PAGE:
1. Select only those mass flow meters and flow controllers where the manufacturer’s specifications meet the conditions of the application, such as maximum and minimum flow rate, pressure and temperature. Some manufacturers have software programs that recommend the instrument model best suited for your application.

2. To minimize pressure drop and flow non-uniformities, you should select the instrument with the largest inlet fittings compatible with the size of the process line. In the case of corrosive gases, the instrument selected should have materials of construction that provide protection against corrosion.

3. Size the instrument so it operates in the upper two-thirds of its full scale mass flow rate range.

Installation and Set-Up

4. Install the instrument only in process lines that meet the manufacture’s pressure and temperature ratings. A margin of safety should be provided if spikes and surges exist in the process. Proper pressure relief valves and burst plates should be installed in high pressure applications.

5. To avoid obstructions in the sensor tube and the narrow flow channels in the laminar flow element, you should install the instrument in process lines that have clean gases. Upstream particulate filters properly sized for the flow rate, with a minimum rating of 5 microns are recommended for all applications.

6. To avoid thermal siphoning (or, the so-called, “chimney effect”), you should install the instrument in the process line with the axis of the flow body oriented horizontally, not vertically. At zero flow, if the axis is vertical, the gas heated by the sensor tube rises upward through the sensor tube and creates a closed flow loop in the flow body that causes the instrument to read a flow rate when there is none. This effect is significant only in the very lowest portion of the full scale range. If system constraints require vertical mounting, then the instrument should be re-zeroed in the field. Vertical mounting requirements should be communicated to the manufacturer upon order so the instrument can be adjusted to meet these special requirements.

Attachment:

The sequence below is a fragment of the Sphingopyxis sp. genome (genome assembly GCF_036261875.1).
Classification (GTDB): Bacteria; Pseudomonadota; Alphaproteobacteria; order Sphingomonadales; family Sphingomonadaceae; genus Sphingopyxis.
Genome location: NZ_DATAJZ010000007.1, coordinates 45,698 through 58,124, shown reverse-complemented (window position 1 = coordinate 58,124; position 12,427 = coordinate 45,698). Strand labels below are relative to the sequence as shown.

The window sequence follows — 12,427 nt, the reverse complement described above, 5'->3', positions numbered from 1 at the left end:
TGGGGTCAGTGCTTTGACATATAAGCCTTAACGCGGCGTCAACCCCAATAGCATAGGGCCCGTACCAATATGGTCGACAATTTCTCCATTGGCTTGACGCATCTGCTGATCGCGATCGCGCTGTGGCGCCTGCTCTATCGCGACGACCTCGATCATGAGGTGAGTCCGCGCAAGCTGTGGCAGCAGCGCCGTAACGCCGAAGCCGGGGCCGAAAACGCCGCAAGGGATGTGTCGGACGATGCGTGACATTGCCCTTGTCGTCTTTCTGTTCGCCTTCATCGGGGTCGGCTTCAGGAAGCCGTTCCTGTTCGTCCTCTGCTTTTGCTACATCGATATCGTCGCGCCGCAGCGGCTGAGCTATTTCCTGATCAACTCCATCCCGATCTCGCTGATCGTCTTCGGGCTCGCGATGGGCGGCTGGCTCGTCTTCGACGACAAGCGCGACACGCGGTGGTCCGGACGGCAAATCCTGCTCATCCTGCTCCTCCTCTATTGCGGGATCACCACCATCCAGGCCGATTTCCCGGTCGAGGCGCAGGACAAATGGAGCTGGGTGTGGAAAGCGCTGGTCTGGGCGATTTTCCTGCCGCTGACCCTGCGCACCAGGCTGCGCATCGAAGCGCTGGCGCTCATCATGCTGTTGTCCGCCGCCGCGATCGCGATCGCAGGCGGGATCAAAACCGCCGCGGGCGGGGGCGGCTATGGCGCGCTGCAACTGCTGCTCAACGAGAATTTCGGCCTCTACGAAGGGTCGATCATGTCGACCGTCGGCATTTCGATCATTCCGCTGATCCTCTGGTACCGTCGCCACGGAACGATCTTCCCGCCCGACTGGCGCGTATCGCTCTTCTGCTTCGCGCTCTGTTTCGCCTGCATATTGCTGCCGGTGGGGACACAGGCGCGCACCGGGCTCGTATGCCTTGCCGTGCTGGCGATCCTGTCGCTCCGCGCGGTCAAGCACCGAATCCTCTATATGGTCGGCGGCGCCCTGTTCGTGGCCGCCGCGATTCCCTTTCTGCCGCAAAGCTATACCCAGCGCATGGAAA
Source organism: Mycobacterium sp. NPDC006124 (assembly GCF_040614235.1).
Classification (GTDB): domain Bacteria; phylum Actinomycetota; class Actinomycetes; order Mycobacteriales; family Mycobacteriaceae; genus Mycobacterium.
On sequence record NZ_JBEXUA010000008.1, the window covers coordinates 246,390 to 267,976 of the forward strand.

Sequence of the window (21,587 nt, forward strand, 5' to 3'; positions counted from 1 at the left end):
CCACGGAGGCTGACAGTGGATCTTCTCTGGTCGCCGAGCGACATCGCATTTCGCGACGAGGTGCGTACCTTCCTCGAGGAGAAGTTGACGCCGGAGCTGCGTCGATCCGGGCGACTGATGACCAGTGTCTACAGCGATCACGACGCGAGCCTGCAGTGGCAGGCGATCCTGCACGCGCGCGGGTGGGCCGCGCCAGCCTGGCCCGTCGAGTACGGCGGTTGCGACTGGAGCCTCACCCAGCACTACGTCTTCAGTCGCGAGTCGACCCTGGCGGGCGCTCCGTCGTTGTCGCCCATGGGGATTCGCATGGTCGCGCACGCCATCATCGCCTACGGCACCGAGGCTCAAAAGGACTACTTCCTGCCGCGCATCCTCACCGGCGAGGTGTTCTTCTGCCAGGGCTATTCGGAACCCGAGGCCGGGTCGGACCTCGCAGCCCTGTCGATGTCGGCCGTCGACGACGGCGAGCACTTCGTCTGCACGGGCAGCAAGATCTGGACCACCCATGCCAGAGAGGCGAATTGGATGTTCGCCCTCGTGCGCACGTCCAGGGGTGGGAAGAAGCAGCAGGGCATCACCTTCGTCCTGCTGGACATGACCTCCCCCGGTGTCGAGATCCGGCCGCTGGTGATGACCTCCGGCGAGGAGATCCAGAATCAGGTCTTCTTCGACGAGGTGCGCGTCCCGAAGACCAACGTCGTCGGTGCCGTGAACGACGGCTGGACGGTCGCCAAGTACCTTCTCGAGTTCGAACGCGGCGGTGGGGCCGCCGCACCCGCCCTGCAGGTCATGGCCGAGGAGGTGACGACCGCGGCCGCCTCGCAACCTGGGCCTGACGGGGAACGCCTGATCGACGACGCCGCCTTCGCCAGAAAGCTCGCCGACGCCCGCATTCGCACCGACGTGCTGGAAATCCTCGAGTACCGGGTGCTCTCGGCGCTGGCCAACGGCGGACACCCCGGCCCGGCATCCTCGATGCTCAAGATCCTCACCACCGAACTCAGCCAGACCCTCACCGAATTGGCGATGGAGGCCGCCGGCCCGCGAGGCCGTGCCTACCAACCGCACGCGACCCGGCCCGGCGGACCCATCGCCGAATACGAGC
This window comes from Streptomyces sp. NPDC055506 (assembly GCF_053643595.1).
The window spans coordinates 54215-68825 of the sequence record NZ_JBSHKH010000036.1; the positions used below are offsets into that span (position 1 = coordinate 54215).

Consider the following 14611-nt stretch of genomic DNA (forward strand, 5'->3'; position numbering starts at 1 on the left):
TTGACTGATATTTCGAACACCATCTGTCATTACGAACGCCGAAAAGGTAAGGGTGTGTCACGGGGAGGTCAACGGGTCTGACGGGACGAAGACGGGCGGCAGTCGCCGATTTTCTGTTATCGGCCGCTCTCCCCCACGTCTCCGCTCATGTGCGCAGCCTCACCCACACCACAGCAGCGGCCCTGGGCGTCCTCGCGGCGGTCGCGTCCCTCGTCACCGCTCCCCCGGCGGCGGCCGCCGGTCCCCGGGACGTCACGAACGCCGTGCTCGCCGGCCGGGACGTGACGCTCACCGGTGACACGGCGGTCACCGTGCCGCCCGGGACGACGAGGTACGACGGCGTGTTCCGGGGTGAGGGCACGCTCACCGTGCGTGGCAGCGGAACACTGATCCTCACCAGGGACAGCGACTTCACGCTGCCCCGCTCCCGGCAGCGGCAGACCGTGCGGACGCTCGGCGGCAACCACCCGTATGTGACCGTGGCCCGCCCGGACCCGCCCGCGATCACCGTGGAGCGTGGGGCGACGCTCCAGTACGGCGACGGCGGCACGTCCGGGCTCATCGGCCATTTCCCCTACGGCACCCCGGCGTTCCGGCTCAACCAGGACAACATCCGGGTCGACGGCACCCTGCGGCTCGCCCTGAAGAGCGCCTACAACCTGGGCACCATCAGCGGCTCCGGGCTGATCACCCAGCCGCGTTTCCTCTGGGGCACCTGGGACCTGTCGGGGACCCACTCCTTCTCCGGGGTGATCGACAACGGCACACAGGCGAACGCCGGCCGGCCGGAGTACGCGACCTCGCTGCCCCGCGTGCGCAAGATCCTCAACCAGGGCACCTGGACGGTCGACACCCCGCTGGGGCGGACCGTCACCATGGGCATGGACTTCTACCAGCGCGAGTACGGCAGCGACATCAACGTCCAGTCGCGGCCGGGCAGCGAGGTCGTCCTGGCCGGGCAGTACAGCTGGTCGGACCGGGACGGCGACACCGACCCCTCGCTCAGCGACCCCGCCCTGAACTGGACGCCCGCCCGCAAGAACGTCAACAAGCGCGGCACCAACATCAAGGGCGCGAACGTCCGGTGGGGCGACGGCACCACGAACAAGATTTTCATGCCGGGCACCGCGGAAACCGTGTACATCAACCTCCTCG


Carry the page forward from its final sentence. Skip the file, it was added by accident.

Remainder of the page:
7. To avoid stress on the springs in the control valve, particularly in medium- and high-flow mass flow controllers, you should install the instrument in the process line with the axis of the flow body oriented horizontally as required above and, additionally, with the control valve located on top of the flow body, not on the bottom or the side. If system constraints require a different instrument orientation, you should communicate this requirement to the manufacturer upon order so that adjustments can be made.

8. After turning on the instrument, you should allow the instrument to warm up for the time period specified by the manufacturer. A warm-up time of about 10 to 30 minutes typically is required for the instrument to reach full accuracy.

9. Be sure to zero your mass flow meters and controllers prior to first use and periodically afterward on a schedule based on the manufacturer’s recommendations or your own experience. The zero flow output signal should be averaged over a sufficient time interval. Preferably, zeroing should be performed with the actual gas to be measured at the same pressure and temperature of the application, or close to it. If there is a change of gas, the instrument should be flushed with the new gas before being zeroed. Obviously, for proper zeroing, the flow rate must be zero. This is best accomplished, in the case of controllers, by commanding the control valve to be shut, and, in the case of both mass flow meters and controllers, by closing shut-off valves installed just upstream and downstream of the instrument. In the absence of these valves, the process line must have other means to insure that the flow is zero.

Following these best practices are sure to result in the most accurate measurement outcome with your new mass flow meter or controller. Have any other tips we didn’t mention or questions about mass flow control? Please leave them in the comments section below.